A charge controller never goes a miss.
    Generally the high crank-amp and frequent cycle batteries will be run at 14.4-14.9, standby 12.6-13.8.

  7. #7
    Join Date
    Jun 2004
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    N.J.
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    Buy a Battery-Pal, hook it up, forget about it.

  8. #8
    Join Date
    Jul 2018
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    SE Michigan
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    I used to have a boat and the best reliable trickle charger was a marine charger. I think I got it at Boaters World, but they may be out of business now. West Marine now probably has trickle charges more advanced than I had. You pay a little more, but your battery is up and not fried when you need it.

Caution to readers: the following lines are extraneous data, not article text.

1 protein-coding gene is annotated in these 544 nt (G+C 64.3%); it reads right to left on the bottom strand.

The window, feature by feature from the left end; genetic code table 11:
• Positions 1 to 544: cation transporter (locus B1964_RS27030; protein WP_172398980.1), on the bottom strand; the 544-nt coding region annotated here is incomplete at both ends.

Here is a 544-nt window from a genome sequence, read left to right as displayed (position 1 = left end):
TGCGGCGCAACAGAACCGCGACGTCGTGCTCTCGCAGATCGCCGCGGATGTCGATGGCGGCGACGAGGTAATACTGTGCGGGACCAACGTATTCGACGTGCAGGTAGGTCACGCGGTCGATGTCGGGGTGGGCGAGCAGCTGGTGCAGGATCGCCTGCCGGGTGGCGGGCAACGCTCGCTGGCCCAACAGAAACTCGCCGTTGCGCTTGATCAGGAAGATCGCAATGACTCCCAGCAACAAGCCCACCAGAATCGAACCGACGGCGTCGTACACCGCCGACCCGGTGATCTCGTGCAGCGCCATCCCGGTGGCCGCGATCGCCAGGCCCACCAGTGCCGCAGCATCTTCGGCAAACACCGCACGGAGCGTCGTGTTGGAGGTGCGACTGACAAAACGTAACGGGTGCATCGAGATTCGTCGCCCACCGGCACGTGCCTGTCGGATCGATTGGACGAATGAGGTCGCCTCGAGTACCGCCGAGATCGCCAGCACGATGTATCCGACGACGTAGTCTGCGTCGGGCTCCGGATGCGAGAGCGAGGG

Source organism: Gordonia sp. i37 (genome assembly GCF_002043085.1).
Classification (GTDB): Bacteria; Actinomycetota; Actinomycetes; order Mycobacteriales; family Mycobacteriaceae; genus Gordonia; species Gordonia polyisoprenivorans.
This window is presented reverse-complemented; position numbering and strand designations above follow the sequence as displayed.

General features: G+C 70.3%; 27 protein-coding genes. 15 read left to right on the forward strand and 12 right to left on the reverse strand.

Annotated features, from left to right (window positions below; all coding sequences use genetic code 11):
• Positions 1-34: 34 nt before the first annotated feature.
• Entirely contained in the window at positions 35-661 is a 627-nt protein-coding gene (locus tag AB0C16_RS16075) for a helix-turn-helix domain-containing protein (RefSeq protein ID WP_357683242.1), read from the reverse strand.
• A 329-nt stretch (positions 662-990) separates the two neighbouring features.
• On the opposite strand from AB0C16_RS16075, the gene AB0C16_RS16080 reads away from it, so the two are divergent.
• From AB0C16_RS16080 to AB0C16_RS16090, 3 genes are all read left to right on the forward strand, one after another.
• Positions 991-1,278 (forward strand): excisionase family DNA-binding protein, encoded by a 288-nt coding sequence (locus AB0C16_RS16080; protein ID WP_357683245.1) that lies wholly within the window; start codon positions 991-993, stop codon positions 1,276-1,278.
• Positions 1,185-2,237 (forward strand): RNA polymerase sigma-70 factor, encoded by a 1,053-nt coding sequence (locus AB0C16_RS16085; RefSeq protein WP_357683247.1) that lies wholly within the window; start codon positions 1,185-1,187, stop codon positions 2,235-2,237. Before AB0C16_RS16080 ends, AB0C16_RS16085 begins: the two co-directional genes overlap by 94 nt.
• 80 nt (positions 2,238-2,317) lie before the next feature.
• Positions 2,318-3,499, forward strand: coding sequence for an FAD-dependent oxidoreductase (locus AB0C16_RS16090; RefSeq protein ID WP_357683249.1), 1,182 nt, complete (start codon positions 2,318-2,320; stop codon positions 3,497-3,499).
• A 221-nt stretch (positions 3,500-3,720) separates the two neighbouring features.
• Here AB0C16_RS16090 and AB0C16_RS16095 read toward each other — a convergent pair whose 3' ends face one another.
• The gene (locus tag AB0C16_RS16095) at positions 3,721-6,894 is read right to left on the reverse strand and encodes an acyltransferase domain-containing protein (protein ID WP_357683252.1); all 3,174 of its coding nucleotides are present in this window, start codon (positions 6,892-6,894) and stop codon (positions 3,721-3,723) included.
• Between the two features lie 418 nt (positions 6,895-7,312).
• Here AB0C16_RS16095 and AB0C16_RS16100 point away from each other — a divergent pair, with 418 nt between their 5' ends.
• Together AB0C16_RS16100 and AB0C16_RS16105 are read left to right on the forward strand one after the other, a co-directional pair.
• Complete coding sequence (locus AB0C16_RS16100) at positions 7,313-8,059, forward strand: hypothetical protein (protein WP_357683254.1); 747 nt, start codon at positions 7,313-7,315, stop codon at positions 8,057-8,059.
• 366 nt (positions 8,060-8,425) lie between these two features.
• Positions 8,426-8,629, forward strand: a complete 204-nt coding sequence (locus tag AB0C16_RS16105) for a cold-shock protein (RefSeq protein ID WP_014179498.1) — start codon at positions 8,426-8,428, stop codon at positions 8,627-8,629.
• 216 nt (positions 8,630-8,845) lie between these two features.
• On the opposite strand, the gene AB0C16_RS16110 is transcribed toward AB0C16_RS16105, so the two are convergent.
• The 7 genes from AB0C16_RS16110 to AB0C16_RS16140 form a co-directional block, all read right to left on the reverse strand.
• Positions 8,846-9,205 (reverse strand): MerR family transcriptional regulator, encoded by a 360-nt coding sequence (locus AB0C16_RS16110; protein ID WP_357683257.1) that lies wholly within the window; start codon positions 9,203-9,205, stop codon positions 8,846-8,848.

9. #9
    Join Date
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    I have had a harbor freight 1.5 watt solar charger feeding a 12 volt, 7 ah SLA battery in my storage shed for 10 or 15 years. The battery provides light via a 3 watt LED. I sealed the seams with silicon calk after the first one flooded and shorted.


    https://www.harborfreight.com/15-wat...ger-62449.html

    The only down side is that, like all solar panels, it heats in the sunlight. Various critters have cuddled up to the panel at various times and some of them are quite unsanitary. I wash the poop off the shed's roof periodically.

    Dan
    At the end of the project, there is a profound difference between spare parts and extra parts.

  10. #10
    Join Date
    Nov 2001
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    Chesapeake, VA
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    Thanks for all the comments, I hadn't thought about a plug-in charger, I think thats the way I will go. I was stuck on the solar since that was the only way when I installed it, but since then I ran power out to the shed and can use a plug-in. Now to research a plug-in trickle charger-maintainer.

    Thanks again!!

    Steve